Joe Jackson: I got hooked on fantasy by the early Drizzt books by RA Salvatore, and later moved into Tad Williams’ “Memory, Sorrow, and Thorn” trilogy, followed by almost all of Raymond E. Feist’s work. And, of course, Lord of the Rings serves as the major backdrop to all of it. More recently, I’ve thoroughly enjoyed Alec Hutson’s “The Raveling” series, and am looking forward to the next release in that. It amuses me to see my fellow authors of this anthology mentioning Harry Potter, because in modern days, who else would come up as a prime example of a hero? Yet while people think of his adventures, fantastic battles, and overcoming odds to save the day, Harry is one of the biggest heroes in my mind for saving one person, the person he had the least reason to ever save - Draco Malfoy.

MD Presley: I’m beginning to suspect this interview is going to be exhibit A in the trial deeming me a sociopath. I mean, I read Tolkien, Lewis, and Brooks as a kid, but never really cottoned to all those lofty characters. Honestly, the first time I saw someone I really identified with in a fantasy story was Raistlin from Dragonlance. He was an underdog whose talent was matched only by his ambition. I mean, the gall to challenge the goddess of darkness, not to defeat her but unseat her, is something I outright admired in my youth. Yet for all his ambition and plotting, he made the decision I considered admirable in the end. And it’s those hard choices that inspired me more than any of the other obvious, high-minded heroes. Also, and Wolverine. Obvs.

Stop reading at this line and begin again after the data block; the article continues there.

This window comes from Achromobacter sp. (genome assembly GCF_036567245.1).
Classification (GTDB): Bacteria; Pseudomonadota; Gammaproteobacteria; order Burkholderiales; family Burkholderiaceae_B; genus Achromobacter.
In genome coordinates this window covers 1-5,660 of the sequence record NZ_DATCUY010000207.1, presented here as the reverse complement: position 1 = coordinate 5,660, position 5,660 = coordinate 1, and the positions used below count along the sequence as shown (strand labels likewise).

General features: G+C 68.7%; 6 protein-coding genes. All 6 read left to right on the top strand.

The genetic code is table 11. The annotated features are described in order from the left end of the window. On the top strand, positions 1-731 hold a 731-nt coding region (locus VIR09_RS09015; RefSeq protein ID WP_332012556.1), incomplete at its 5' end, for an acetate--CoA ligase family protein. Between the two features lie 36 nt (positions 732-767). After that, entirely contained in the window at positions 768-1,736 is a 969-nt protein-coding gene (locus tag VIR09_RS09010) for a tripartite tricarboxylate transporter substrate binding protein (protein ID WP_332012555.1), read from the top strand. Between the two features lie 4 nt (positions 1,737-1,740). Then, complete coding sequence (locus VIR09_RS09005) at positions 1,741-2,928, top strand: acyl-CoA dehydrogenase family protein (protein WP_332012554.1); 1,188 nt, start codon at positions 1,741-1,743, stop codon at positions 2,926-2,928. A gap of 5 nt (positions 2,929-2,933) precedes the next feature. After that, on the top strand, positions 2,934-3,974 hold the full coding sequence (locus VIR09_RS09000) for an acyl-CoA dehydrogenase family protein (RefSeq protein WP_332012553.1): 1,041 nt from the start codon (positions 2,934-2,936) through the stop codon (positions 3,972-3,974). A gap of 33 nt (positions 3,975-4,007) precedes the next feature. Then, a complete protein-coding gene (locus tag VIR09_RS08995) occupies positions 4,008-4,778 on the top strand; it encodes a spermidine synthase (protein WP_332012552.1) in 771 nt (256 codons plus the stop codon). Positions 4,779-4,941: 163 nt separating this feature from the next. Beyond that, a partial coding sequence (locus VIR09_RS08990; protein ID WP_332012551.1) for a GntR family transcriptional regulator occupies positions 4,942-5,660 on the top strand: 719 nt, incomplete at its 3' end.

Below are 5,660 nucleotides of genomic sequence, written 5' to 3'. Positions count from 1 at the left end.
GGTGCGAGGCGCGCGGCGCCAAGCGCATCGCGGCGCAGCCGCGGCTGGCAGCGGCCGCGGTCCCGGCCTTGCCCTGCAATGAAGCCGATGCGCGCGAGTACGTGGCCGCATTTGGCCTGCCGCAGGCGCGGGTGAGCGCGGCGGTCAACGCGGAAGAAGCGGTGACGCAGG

Dyrk Ashton: I have to echo what some of the others have said. Bilbo and Frodo, Gandalf and Aragorn for certain. I have to include Conan as well, and John Carter, but also comic book characters like Superman, Spiderman, Ironman, etc. Many of mine come from mythology as much, if not more, than fantasy or comics, though.

JC Kang: I am a big fan of Margaret Weis and Tracy Hickman’s Dragonlance series. It has reluctant heroes, anti-heroes, and glory seekers who fail to become heroes.

Andy Peloquin: Brandon Sanderson is probably my go-to author for heroic fantasy. Not because his characters are heroic to start off--Vin is a thief, Wayne is a PTSD-suffering con artist and gunslinger, Kaladin is a branded prisoner--but because they become heroes through their choices and actions.